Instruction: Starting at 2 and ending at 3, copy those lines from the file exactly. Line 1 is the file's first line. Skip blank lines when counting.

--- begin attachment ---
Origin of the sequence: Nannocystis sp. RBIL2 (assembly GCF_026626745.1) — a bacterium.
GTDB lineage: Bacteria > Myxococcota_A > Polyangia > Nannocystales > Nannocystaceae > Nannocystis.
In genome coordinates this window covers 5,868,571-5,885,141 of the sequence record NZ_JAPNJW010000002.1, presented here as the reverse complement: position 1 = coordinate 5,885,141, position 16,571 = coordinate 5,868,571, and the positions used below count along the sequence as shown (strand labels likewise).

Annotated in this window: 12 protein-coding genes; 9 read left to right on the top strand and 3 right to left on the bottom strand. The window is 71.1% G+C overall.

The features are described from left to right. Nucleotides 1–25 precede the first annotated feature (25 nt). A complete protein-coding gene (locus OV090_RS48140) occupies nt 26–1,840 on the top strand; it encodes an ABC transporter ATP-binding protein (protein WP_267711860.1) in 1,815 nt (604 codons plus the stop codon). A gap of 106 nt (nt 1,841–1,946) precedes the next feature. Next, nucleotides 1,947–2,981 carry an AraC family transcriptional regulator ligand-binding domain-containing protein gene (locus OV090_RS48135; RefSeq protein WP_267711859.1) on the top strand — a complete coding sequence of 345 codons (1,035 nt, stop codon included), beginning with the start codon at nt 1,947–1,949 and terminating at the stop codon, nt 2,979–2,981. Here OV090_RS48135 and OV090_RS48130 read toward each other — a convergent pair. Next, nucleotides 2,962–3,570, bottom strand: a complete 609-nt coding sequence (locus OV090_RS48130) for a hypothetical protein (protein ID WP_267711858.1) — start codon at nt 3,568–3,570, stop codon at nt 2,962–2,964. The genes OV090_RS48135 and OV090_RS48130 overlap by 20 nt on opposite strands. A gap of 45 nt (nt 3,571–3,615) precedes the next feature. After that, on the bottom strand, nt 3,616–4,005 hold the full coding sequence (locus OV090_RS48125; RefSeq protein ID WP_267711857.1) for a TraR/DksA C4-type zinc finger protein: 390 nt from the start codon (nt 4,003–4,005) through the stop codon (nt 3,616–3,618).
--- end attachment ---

GTDB lineage: Bacteria > Myxococcota_A > Polyangia > Nannocystales > Nannocystaceae > Nannocystis.
In genome coordinates this window covers 5,868,571-5,885,141 of the sequence record NZ_JAPNJW010000002.1, presented here as the reverse complement: position 1 = coordinate 5,885,141, position 16,571 = coordinate 5,868,571, and the positions used below count along the sequence as shown (strand labels likewise).